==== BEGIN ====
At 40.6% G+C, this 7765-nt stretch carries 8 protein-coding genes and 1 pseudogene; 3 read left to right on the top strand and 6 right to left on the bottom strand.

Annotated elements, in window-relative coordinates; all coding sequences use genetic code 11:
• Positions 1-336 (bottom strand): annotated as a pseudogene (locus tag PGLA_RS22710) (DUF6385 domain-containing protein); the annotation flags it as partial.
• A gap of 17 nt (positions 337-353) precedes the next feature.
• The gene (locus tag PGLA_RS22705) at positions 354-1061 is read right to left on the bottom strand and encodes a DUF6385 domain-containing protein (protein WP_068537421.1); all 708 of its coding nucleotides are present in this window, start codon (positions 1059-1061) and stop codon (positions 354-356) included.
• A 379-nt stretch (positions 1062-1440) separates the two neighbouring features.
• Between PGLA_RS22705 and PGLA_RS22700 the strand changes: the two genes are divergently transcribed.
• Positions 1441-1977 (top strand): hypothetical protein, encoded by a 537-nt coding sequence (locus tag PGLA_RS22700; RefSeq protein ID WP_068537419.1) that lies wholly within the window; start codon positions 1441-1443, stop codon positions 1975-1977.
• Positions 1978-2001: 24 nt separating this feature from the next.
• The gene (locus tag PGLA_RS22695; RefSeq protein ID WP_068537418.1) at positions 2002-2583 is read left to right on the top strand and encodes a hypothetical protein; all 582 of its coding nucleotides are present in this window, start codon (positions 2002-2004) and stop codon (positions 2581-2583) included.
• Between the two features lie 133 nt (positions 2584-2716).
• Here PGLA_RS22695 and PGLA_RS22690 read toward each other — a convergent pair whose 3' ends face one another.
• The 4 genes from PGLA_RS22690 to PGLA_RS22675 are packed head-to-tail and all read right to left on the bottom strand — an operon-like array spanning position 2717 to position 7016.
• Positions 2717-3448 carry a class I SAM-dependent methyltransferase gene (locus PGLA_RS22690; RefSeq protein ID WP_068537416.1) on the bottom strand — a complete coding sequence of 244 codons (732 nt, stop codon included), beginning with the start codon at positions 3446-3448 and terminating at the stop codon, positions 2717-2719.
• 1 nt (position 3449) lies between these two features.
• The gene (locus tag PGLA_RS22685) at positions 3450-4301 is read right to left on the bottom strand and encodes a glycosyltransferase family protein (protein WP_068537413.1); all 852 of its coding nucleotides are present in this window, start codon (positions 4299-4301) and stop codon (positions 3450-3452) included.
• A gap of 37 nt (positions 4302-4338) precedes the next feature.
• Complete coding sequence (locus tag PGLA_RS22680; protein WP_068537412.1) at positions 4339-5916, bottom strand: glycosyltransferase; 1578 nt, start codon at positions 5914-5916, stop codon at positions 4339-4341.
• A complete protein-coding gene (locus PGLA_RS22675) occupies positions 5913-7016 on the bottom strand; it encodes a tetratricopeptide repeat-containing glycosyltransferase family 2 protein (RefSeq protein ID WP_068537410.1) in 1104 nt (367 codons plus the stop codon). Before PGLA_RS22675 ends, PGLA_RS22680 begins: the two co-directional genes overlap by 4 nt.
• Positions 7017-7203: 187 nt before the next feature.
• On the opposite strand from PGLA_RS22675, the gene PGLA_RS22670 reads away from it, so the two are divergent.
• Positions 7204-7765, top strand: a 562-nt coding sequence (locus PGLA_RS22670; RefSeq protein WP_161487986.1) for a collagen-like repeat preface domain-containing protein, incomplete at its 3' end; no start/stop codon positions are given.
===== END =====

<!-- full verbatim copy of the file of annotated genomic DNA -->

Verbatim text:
At 40.6% G+C, this 7765-nt stretch carries 8 protein-coding genes and 1 pseudogene; 3 read left to right on the top strand and 6 right to left on the bottom strand.

Annotated elements, in window-relative coordinates; all coding sequences use genetic code 11:
• Positions 1-336 (bottom strand): annotated as a pseudogene (locus tag PGLA_RS22710) (DUF6385 domain-containing protein); the annotation flags it as partial.
• A gap of 17 nt (positions 337-353) precedes the next feature.
• The gene (locus tag PGLA_RS22705) at positions 354-1061 is read right to left on the bottom strand and encodes a DUF6385 domain-containing protein (protein WP_068537421.1); all 708 of its coding nucleotides are present in this window, start codon (positions 1059-1061) and stop codon (positions 354-356) included.
• A 379-nt stretch (positions 1062-1440) separates the two neighbouring features.
• Between PGLA_RS22705 and PGLA_RS22700 the strand changes: the two genes are divergently transcribed.
• Positions 1441-1977 (top strand): hypothetical protein, encoded by a 537-nt coding sequence (locus tag PGLA_RS22700; RefSeq protein ID WP_068537419.1) that lies wholly within the window; start codon positions 1441-1443, stop codon positions 1975-1977.
• Positions 1978-2001: 24 nt separating this feature from the next.
• The gene (locus tag PGLA_RS22695; RefSeq protein ID WP_068537418.1) at positions 2002-2583 is read left to right on the top strand and encodes a hypothetical protein; all 582 of its coding nucleotides are present in this window, start codon (positions 2002-2004) and stop codon (positions 2581-2583) included.
• Between the two features lie 133 nt (positions 2584-2716).
• Here PGLA_RS22695 and PGLA_RS22690 read toward each other — a convergent pair whose 3' ends face one another.
• The 4 genes from PGLA_RS22690 to PGLA_RS22675 are packed head-to-tail and all read right to left on the bottom strand — an operon-like array spanning position 2717 to position 7016.
• Positions 2717-3448 carry a class I SAM-dependent methyltransferase gene (locus PGLA_RS22690; RefSeq protein ID WP_068537416.1) on the bottom strand — a complete coding sequence of 244 codons (732 nt, stop codon included), beginning with the start codon at positions 3446-3448 and terminating at the stop codon, positions 2717-2719.
• 1 nt (position 3449) lies between these two features.
• The gene (locus tag PGLA_RS22685) at positions 3450-4301 is read right to left on the bottom strand and encodes a glycosyltransferase family protein (protein WP_068537413.1); all 852 of its coding nucleotides are present in this window, start codon (positions 4299-4301) and stop codon (positions 3450-3452) included.
• A gap of 37 nt (positions 4302-4338) precedes the next feature.
• Complete coding sequence (locus tag PGLA_RS22680; protein WP_068537412.1) at positions 4339-5916, bottom strand: glycosyltransferase; 1578 nt, start codon at positions 5914-5916, stop codon at positions 4339-4341.
• A complete protein-coding gene (locus PGLA_RS22675) occupies positions 5913-7016 on the bottom strand; it encodes a tetratricopeptide repeat-containing glycosyltransferase family 2 protein (RefSeq protein ID WP_068537410.1) in 1104 nt (367 codons plus the stop codon). Before PGLA_RS22675 ends, PGLA_RS22680 begins: the two co-directional genes overlap by 4 nt.
• Positions 7017-7203: 187 nt before the next feature.
• On the opposite strand from PGLA_RS22675, the gene PGLA_RS22670 reads away from it, so the two are divergent.
• Positions 7204-7765, top strand: a 562-nt coding sequence (locus PGLA_RS22670; RefSeq protein WP_161487986.1) for a collagen-like repeat preface domain-containing protein, incomplete at its 3' end; no start/stop codon positions are given.